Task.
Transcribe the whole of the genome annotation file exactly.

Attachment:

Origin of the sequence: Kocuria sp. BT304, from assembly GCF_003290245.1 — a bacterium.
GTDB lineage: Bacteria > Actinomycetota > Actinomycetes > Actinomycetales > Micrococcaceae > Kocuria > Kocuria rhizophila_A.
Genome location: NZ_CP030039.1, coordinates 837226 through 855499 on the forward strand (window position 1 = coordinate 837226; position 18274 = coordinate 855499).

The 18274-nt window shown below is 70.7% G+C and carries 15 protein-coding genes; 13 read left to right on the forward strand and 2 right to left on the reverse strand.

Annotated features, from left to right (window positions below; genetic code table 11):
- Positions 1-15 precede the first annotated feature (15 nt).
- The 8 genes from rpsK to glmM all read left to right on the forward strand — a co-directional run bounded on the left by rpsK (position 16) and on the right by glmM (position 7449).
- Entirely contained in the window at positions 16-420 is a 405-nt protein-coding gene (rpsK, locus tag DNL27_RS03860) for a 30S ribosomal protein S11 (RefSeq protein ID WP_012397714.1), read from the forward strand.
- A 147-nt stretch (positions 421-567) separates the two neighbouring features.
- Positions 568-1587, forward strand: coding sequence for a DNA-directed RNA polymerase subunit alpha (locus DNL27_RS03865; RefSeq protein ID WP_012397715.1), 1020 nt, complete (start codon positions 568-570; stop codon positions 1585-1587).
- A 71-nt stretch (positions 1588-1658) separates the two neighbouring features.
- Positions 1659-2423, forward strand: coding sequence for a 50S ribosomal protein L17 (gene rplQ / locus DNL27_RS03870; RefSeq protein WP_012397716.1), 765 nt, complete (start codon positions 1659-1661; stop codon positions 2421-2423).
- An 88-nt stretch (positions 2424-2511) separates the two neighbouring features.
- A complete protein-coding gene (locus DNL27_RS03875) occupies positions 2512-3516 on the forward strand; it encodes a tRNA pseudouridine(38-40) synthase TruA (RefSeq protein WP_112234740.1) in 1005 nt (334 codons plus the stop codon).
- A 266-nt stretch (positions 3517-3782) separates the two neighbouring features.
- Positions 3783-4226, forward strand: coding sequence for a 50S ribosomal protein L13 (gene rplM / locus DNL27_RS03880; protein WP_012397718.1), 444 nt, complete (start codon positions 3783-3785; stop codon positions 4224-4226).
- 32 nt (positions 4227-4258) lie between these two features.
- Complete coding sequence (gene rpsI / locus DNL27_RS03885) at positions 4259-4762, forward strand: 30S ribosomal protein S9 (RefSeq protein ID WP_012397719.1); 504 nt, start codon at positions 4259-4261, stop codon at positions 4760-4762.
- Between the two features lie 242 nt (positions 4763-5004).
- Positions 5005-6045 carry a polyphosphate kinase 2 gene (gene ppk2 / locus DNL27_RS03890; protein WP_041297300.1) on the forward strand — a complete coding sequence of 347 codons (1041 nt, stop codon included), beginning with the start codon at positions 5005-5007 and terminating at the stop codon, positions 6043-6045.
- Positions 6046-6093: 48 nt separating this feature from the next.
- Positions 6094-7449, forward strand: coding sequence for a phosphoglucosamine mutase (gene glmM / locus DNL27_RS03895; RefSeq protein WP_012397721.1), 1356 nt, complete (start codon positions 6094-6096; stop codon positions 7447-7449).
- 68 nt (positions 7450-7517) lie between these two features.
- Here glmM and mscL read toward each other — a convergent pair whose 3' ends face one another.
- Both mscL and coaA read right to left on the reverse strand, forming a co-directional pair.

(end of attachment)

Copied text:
Origin of the sequence: Kocuria sp. BT304, from assembly GCF_003290245.1 — a bacterium.
GTDB lineage: Bacteria > Actinomycetota > Actinomycetes > Actinomycetales > Micrococcaceae > Kocuria > Kocuria rhizophila_A.
Genome location: NZ_CP030039.1, coordinates 837226 through 855499 on the forward strand (window position 1 = coordinate 837226; position 18274 = coordinate 855499).

The 18274-nt window shown below is 70.7% G+C and carries 15 protein-coding genes; 13 read left to right on the forward strand and 2 right to left on the reverse strand.

Annotated features, from left to right (window positions below; genetic code table 11):
- Positions 1-15 precede the first annotated feature (15 nt).
- The 8 genes from rpsK to glmM all read left to right on the forward strand — a co-directional run bounded on the left by rpsK (position 16) and on the right by glmM (position 7449).
- Entirely contained in the window at positions 16-420 is a 405-nt protein-coding gene (rpsK, locus tag DNL27_RS03860) for a 30S ribosomal protein S11 (RefSeq protein ID WP_012397714.1), read from the forward strand.
- A 147-nt stretch (positions 421-567) separates the two neighbouring features.
- Positions 568-1587, forward strand: coding sequence for a DNA-directed RNA polymerase subunit alpha (locus DNL27_RS03865; RefSeq protein ID WP_012397715.1), 1020 nt, complete (start codon positions 568-570; stop codon positions 1585-1587).
- A 71-nt stretch (positions 1588-1658) separates the two neighbouring features.
- Positions 1659-2423, forward strand: coding sequence for a 50S ribosomal protein L17 (gene rplQ / locus DNL27_RS03870; RefSeq protein WP_012397716.1), 765 nt, complete (start codon positions 1659-1661; stop codon positions 2421-2423).
- An 88-nt stretch (positions 2424-2511) separates the two neighbouring features.
- A complete protein-coding gene (locus DNL27_RS03875) occupies positions 2512-3516 on the forward strand; it encodes a tRNA pseudouridine(38-40) synthase TruA (RefSeq protein WP_112234740.1) in 1005 nt (334 codons plus the stop codon).
- A 266-nt stretch (positions 3517-3782) separates the two neighbouring features.
- Positions 3783-4226, forward strand: coding sequence for a 50S ribosomal protein L13 (gene rplM / locus DNL27_RS03880; protein WP_012397718.1), 444 nt, complete (start codon positions 3783-3785; stop codon positions 4224-4226).
- 32 nt (positions 4227-4258) lie between these two features.
- Complete coding sequence (gene rpsI / locus DNL27_RS03885) at positions 4259-4762, forward strand: 30S ribosomal protein S9 (RefSeq protein ID WP_012397719.1); 504 nt, start codon at positions 4259-4261, stop codon at positions 4760-4762.
- Between the two features lie 242 nt (positions 4763-5004).
- Positions 5005-6045 carry a polyphosphate kinase 2 gene (gene ppk2 / locus DNL27_RS03890; protein WP_041297300.1) on the forward strand — a complete coding sequence of 347 codons (1041 nt, stop codon included), beginning with the start codon at positions 5005-5007 and terminating at the stop codon, positions 6043-6045.
- Positions 6046-6093: 48 nt separating this feature from the next.
- Positions 6094-7449, forward strand: coding sequence for a phosphoglucosamine mutase (gene glmM / locus DNL27_RS03895; RefSeq protein WP_012397721.1), 1356 nt, complete (start codon positions 6094-6096; stop codon positions 7447-7449).
- 68 nt (positions 7450-7517) lie between these two features.
- Here glmM and mscL read toward each other — a convergent pair whose 3' ends face one another.
- Both mscL and coaA read right to left on the reverse strand, forming a co-directional pair.